As I walked the halls of the offices of our US Senators, I admired the sturdy woodwork, marble floors, ornate railings and lovely light fixtures of the Russell Senate Building.  The workings of a democracy should be housed in a beautiful setting, I thought.  Suddenly I was struck by the large bronze plaques posted at the entrance of  every office, each bearing the name of the Senator to whom the office “belonged”.   

“Those plaques look awfully permanent for a democracy,” I mused.

Someone else in my party asked, “did I pay for those?”

“Those names should be written in chalk;” noted another, “as in ‘Today’s Senator is…”

I was in DC this week on behalf of two national organizations to try to generate support from my Senators for climate change legislation.  The mission was to demonstrate to the Senators my and my organizations’ concern over the devastating impact global climate change is having on people, particularly poor women and children all over the world, including the US.  I believed so strongly in this mission, I took two days leave without pay to make the trip.  The appointments with the Senators’ offices were made by the organizations I represented, although I would be speaking to the Senators as their constituent.   For some reason, however, neither of my Senators nor most of the Senators of the other women who’d come from across the country on the same mission were able to meet face-to-face with their Senators.  I can understand why it is difficult to meet with a US Senator when they are visiting the state they represent.  But how far in advance does one need to make arrangements to meet her Senator in DC?  What difference does it make to meet with a Senator’s staff in DC versus the Senator’s staff back home?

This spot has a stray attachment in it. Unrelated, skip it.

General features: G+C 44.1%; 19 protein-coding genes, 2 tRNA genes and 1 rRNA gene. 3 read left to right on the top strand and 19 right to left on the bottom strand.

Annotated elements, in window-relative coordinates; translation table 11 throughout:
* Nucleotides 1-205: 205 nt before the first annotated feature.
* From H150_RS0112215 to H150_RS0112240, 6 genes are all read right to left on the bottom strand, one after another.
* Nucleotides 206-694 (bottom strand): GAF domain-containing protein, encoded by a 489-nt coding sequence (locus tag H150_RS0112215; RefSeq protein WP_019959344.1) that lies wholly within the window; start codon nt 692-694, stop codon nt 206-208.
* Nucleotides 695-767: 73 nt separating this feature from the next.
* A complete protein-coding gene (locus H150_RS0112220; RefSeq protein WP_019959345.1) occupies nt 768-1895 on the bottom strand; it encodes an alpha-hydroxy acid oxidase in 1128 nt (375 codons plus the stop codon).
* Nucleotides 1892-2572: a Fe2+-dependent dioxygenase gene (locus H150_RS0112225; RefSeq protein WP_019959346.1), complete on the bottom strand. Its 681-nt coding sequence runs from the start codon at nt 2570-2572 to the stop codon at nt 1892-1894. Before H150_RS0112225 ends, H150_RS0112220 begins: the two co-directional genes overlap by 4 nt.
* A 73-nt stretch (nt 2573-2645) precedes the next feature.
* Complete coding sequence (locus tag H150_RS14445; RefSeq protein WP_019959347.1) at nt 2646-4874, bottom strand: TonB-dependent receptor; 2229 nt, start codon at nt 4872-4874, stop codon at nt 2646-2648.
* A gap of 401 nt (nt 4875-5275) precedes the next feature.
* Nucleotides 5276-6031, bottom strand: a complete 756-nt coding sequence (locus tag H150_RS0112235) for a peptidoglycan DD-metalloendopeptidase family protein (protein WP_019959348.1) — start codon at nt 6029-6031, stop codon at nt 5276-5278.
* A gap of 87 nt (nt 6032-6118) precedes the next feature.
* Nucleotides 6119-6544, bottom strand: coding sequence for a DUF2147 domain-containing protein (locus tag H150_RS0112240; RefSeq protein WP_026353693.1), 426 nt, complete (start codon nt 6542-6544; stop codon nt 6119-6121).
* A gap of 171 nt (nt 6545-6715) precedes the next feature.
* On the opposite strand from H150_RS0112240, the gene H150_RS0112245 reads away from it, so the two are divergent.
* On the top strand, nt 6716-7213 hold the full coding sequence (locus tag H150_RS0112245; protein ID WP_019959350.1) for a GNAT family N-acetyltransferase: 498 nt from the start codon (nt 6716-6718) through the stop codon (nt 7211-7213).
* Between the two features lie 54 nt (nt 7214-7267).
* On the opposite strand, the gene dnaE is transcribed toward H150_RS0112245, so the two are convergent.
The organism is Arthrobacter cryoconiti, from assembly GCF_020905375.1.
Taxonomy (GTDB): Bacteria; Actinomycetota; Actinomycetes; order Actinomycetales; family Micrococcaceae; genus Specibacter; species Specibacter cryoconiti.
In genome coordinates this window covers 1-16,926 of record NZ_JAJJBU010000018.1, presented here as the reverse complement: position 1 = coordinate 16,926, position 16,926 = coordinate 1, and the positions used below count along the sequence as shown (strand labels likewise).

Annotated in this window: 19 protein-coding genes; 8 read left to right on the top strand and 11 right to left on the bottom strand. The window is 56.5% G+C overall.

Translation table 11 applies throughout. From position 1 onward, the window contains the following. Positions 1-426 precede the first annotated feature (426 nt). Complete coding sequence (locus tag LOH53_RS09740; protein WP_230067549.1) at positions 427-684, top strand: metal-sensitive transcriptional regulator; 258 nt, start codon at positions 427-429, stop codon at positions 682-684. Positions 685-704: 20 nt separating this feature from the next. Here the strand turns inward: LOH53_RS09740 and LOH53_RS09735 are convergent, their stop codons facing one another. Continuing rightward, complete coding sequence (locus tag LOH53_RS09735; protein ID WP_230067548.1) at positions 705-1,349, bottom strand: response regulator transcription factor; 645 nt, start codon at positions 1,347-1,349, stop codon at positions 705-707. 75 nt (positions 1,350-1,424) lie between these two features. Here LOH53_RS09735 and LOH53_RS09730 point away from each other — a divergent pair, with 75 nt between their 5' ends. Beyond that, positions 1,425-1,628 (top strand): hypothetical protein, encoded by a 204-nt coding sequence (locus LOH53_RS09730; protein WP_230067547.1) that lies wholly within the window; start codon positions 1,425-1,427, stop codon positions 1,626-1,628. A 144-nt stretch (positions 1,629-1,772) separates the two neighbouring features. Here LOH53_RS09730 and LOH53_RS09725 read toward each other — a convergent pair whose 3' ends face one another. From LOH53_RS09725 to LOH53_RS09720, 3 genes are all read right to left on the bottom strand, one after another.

The staffers I met were prompt, mostly cordial and one of the three I met with actually took notes. But the staffers gave me the impression neither of our Senators wants to take a leadership role and do the right thing in the face of this global crisis. Neither of them at this time seems willing to explain to the people back home it is time to pay the piper for our disproportionate contribution to greenhouse gases and that Hoosiers can counteract incremental increases in our energy bills by using less electricity and fuel.  Instead, the staffers told me calls to the Senators run heavily against climate change legislation, which makes the current legislation untenable for the Senators.  This seems a convenient screen when one considers the current state of campaign finance in this country; there’s surely a lot of money flowing from the carbon-burning companies to help sway powerful decision makers as well as an ill-informed public.  Furthermore, today’s story on fake letters from respected organizations being produced by anti-climate change lobbyists gives me pause to question the validity and source of the anti-climate change calls the Senators’ staffers are purportedly fielding.

This, then, it seems, is the system that provides for the name of a senator to be cast in a large, permanent-looking bronze plaque just outside their office door.  The question is, does protecting the plaque’s position impede real leadership?


Sustainability and Innovation: The Natural Step to Prosperity

Thursday, October 29th 2009

8:00 a.m. to 4:30 p.m.

South Bend Marriott Hotel 

IUSB’s Center for a Sustainable Future will be hosting an all day sustainability workshop in downtown South Bend.

Learn how to use sustainability and innovation to strengthen your business and make Michiana more prosperous as part of the newly emerging green economy.  Make vital connections in the growing regional network dedicated to learning and helping each other along the path of sustainability.

Generous grants have made this workshop a very affordable $35.00 per participant, including lunch.  Register online.

See you there!


Indiana University at South Bend’s Society for Physics Students invited Gary Gilot, Director of Public Works for the City of South Bend, and myself to present on the hydroelectric generator project for the dam at Century Center.